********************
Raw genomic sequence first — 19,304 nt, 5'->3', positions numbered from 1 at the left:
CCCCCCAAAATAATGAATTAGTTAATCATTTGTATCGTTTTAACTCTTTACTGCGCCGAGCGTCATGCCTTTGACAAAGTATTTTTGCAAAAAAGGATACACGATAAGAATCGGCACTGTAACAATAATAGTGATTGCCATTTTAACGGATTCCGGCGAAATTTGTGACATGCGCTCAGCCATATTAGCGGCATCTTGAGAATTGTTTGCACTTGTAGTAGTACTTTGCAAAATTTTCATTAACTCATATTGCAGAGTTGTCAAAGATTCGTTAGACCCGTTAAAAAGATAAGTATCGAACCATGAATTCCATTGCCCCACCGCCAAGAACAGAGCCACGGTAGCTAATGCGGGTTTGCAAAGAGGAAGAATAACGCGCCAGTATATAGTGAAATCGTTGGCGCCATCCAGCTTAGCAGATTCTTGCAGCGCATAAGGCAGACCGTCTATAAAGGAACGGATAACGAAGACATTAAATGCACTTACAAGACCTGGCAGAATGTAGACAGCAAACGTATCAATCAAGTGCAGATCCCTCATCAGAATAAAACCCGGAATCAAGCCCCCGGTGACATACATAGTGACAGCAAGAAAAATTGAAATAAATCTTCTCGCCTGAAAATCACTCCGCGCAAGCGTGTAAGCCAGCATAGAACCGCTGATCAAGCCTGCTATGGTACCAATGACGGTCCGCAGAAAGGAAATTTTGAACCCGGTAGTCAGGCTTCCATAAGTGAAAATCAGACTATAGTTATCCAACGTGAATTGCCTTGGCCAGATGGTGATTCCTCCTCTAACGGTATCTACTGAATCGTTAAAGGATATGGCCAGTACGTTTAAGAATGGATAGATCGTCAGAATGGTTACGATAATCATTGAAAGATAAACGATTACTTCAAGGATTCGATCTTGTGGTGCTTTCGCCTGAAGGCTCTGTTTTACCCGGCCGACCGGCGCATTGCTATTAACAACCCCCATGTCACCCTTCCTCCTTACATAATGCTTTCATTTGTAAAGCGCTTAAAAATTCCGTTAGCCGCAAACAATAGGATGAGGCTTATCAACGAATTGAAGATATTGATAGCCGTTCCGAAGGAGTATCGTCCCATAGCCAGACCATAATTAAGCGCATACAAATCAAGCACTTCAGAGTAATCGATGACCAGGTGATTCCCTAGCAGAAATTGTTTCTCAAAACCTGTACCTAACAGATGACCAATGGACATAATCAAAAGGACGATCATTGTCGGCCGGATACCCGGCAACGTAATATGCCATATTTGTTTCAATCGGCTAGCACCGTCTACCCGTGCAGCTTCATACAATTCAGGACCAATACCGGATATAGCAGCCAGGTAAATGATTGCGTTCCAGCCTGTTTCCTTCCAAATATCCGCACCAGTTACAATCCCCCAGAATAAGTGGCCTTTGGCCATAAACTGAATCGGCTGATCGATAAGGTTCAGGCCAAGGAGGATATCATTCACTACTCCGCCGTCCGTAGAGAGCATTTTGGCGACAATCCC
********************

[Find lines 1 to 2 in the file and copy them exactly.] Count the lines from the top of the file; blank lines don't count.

Raw genomic sequence first — 19,304 nt, 5'->3', positions numbered from 1 at the left:
CCCCCCAAAATAATGAATTAGTTAATCATTTGTATCGTTTTAACTCTTTACTGCGCCGAGCGTCATGCCTTTGACAAAGTATTTTTGCAAAAAAGGATACACGATAAGAATCGGCACTGTAACAATAATAGTGATTGCCATTTTAACGGATTCCGGCGAAATTTGTGACATGCGCTCAGCCATATTAGCGGCATCTTGAGAATTGTTTGCACTTGTAGTAGTACTTTGCAAAATTTTCATTAACTCATATTGCAGAGTTGTCAAAGATTCGTTAGACCCGTTAAAAAGATAAGTATCGAACCATGAATTCCATTGCCCCACCGCCAAGAACAGAGCCACGGTAGCTAATGCGGGTTTGCAAAGAGGAAGAATAACGCGCCAGTATATAGTGAAATCGTTGGCGCCATCCAGCTTAGCAGATTCTTGCAGCGCATAAGGCAGACCGTCTATAAAGGAACGGATAACGAAGACATTAAATGCACTTACAAGACCTGGCAGAATGTAGACAGCAAACGTATCAATCAAGTGCAGATCCCTCATCAGAATAAAACCCGGAATCAAGCCCCCGGTGACATACATAGTGACAGCAAGAAAAATTGAAATAAATCTTCTCGCCTGAAAATCACTCCGCGCAAGCGTGTAAGCCAGCATAGAACCGCTGATCAAGCCTGCTATGGTACCAATGACGGTCCGCAGAAAGGAAATTTTGAACCCGGTAGTCAGGCTTCCATAAGTGAAAATCAGACTATAGTTATCCAACGTGAATTGCCTTGGCCAGATGGTGATTCCTCCTCTAACGGTATCTACTGAATCGTTAAAGGATATGGCCAGTACGTTTAAGAATGGATAGATCGTCAGAATGGTTACGATAATCATTGAAAGATAAACGATTACTTCAAGGATTCGATCTTGTGGTGCTTTCGCCTGAAGGCTCTGTTTTACCCGGCCGACCGGCGCATTGCTATTAACAACCCCCATGTCACCCTTCCTCCTTACATAATGCTTTCATTTGTAAAGCGCTTAAAAATTCCGTTAGCCGCAAACAATAGGATGAGGCTTATCAACGAATTGAAGATATTGATAGCCGTTCCGAAGGAGTATCGTCCCATAGCCAGACCATAATTAAGCGCATACAAATCAAGCACTTCAGAGTAATCGATGACCAGGTGATTCCCTAGCAGAAATTGTTTCTCAAAACCTGTACCTAACAGATGACCAATGGACATAATCAAAAGGACGATCATTGTCGGCCGGATACCCGGCAACGTAATATGCCATATTTGTTTCAATCGGCTAGCACCGTCTACCCGTGCAGCTTCATACAATTCAGGACCAATACCGGATATAGCAGCCAGGTAAATGATTGCGTTCCAGCCTGTTTCCTTCCAAATATCCGCACCAGTTACAATCCCCCAGAATAAGTGGCCTTTGGCCATAAACTGAATCGGCTGATCGATAAGGTTCAGGCCAAGGAGGATATCATTCACTACTCCGCCGTCCGTAGAGAGCATTTTGGCGACAATCCC